The Road To High Availability for OpenStack

by Arthur Berezin — April 16, 2014

Why OpenStack High Availability is Important?
Many organizations choose OpenStack for it’s distributed architecture and ability to deliver Infrastructure-as-a-Service environment for scale-out applications to run on top of it, for private on premise clouds or public clouds. It is quite common for OpenStack to run mission critical applications. OpenStack itself is commonly deployed in Controller/Network-Node/Computes layout where the controller runs management services such as nova-scheduler that determines how to dispatch compute resources, and Keystone service that handles authentication and authorization for all services.

Although failure of the controller node would not cause disruption to already running application workloads on top of OpenStack, for organizations running production applications it is critical to provide 99.999% uptime of the control plane of their cloud, and deploy the controller in a highly available configuration so that OpenStack services are accessible at all times and applications can scale-out or scale-in according to workloads.

Address High Availability Needs
Deploying a highly available controller for OpenStack could be achieved in various configurations, each would serve certain set of demands, and introduce growing set of  prerequisites. OpenStack Environment consists of stateless, shared-nothing services that serve their APIs –  Keystone,Glance, Swift, Nova-schedule,Nova-api, Neutron, Horizon, Heat, Ceilometer, etc. – and underlying infrastructure components that OpenStack services use to communicate and save persistent data – MariaDB Database, and a message broker – RabbitMQ – for inter-service communication.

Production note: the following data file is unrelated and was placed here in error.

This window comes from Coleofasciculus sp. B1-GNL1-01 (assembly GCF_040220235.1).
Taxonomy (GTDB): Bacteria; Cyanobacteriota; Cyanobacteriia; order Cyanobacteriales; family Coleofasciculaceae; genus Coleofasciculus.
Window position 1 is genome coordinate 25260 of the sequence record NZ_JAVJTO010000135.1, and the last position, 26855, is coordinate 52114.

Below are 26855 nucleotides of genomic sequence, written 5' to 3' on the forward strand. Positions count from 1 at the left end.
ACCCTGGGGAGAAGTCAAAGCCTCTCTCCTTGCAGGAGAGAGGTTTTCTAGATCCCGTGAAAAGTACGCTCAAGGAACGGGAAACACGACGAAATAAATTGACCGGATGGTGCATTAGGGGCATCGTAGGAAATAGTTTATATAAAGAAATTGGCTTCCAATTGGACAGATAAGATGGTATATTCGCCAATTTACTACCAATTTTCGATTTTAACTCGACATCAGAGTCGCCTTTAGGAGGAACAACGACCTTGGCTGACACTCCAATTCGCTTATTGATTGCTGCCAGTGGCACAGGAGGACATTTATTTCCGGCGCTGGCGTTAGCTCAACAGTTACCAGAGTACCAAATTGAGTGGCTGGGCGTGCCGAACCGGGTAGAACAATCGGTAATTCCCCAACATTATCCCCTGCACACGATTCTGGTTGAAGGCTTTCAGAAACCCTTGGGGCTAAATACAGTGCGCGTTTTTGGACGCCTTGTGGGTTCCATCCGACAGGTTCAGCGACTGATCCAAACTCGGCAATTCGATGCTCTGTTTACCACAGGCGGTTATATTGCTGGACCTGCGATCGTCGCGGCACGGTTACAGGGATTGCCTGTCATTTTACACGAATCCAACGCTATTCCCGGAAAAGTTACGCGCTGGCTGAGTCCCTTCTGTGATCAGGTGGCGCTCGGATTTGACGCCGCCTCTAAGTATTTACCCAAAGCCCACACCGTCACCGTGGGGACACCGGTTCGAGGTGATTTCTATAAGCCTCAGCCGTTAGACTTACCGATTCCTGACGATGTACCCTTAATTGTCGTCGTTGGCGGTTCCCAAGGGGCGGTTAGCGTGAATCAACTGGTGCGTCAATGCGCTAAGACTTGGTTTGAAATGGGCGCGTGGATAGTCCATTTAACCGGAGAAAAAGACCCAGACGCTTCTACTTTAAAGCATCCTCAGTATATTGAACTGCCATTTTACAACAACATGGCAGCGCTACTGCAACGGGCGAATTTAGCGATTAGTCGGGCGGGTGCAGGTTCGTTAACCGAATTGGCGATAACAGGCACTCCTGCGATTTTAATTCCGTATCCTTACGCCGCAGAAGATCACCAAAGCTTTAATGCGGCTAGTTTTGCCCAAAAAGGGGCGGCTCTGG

Maintaining OpenStack services’ availability and uptime can be achieved with fairly simple Active/Passive cluster configuration and a virtual IP address forwarding communication to the active node. As the load and demand on OpenStack services grow organizations are interested in the ability to add nodes and scale-out the controller plane. Building a scale-out controller would require setting all services and infrastructure components (database and message broker) in Active/Active configuration and confirming that they are capable to add more nodes to the cluster as load grows, and balancing the API requests load between the nodes.

High Availability Architecture for RHEL-OSP (Red Hat Enterprise Linux OpenStack Platform)
We are heavily investing to provide a fully supported, out of the box, Active/Active high availability solution for OpenStack services and underlying infrastructure components based on mature industry proven open source technologies. In a multi-controller layout services run on all controller nodes in a highly available clustered configuration.

Controller 1_2_3 OpenStack High Availability
OpenStack Platform 5.0 high availability solution uses Pacemaker to construct Active/Active clusters for OpenStack services and HAProxy load balancer. API calls are load balanced through clustered HAProxy in front of the services where every service has it’s own virtual IP(VIP). Such setup makes it easy to customize layouts and segregate services as needed. Galera is used to synchronize the persistent data layer across the running database nodes. Galera is a synchronous multi-master cluster for MariaDB database, handling synchronous replication. This enables an Active/Active scale-out of the database layer without requiring shared storage.

Pacemaker clustered load balancer

Out Of The Box With Foreman Openstack Installer
To make the high availability solution for OpenStack Platform 5.0 extremely easy to consume and setup we are fully integrating it with a project named Staypuft. StayPuft is a Foreman user interface plugin which aims to make it easy to deploy complex production OpenStack deployments. StayPuft will be delivered as part of the Foreman Openstack Installer  for OpenStack Platform 5.0.

Foreman OpenStack Deployment

 

 

 

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